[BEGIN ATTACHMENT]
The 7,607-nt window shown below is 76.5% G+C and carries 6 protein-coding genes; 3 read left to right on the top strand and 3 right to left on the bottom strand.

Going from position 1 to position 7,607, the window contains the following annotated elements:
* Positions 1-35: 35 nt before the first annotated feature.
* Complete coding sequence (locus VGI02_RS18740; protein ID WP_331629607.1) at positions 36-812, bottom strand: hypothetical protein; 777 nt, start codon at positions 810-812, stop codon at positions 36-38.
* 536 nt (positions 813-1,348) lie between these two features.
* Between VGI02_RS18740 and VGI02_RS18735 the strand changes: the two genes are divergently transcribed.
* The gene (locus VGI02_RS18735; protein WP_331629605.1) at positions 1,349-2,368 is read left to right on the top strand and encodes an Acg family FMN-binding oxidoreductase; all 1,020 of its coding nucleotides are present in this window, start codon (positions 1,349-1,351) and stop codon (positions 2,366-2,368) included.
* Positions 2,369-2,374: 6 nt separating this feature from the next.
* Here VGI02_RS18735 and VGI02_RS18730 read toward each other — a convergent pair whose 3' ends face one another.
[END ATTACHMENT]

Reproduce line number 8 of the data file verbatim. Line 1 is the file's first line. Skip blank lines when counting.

* Positions 2,369-2,374: 6 nt separating this feature from the next.